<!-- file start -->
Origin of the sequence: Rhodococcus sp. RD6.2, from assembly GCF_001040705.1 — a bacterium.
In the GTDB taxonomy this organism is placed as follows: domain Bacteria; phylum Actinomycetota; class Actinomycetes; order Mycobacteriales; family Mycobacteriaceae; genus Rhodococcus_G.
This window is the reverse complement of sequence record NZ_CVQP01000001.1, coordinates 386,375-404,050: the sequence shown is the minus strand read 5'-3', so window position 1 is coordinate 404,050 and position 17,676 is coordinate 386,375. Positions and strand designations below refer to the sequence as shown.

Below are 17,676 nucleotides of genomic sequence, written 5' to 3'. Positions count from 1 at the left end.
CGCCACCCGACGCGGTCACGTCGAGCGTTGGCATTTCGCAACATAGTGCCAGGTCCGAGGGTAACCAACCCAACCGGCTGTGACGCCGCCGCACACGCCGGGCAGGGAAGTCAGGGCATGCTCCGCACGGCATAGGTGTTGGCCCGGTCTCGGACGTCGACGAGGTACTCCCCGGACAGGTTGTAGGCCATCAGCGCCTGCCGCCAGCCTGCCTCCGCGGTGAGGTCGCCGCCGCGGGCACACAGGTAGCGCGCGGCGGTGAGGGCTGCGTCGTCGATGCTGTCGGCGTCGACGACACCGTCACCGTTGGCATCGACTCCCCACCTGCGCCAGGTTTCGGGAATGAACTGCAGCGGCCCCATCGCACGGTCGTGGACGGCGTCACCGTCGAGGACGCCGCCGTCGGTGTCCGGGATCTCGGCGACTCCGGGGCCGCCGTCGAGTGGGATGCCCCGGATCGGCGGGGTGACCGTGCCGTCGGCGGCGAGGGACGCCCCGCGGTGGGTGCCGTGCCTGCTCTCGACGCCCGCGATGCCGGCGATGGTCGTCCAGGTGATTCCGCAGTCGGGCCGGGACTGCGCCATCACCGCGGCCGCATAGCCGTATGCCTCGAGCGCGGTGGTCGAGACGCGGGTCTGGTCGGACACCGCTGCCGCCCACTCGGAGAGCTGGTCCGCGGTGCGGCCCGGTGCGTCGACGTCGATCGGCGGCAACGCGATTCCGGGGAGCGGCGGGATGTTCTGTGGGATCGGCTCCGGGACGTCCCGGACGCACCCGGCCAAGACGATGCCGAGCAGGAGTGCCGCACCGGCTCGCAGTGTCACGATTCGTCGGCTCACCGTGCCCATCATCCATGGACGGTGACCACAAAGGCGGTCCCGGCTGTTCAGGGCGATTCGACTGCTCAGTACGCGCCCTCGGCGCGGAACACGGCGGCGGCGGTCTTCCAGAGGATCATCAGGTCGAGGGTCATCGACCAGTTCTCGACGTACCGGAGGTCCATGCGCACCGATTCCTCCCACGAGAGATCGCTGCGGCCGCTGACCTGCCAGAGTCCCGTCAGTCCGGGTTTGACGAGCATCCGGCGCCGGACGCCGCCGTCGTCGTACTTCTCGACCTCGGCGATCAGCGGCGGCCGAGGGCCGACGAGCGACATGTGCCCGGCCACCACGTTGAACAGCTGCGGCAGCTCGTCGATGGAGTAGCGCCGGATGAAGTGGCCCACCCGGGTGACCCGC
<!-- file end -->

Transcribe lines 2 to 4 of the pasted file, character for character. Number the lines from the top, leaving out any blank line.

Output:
In the GTDB taxonomy this organism is placed as follows: domain Bacteria; phylum Actinomycetota; class Actinomycetes; order Mycobacteriales; family Mycobacteriaceae; genus Rhodococcus_G.
This window is the reverse complement of sequence record NZ_CVQP01000001.1, coordinates 386,375-404,050: the sequence shown is the minus strand read 5'-3', so window position 1 is coordinate 404,050 and position 17,676 is coordinate 386,375. Positions and strand designations below refer to the sequence as shown.

Below are 17,676 nucleotides of genomic sequence, written 5' to 3'. Positions count from 1 at the left end.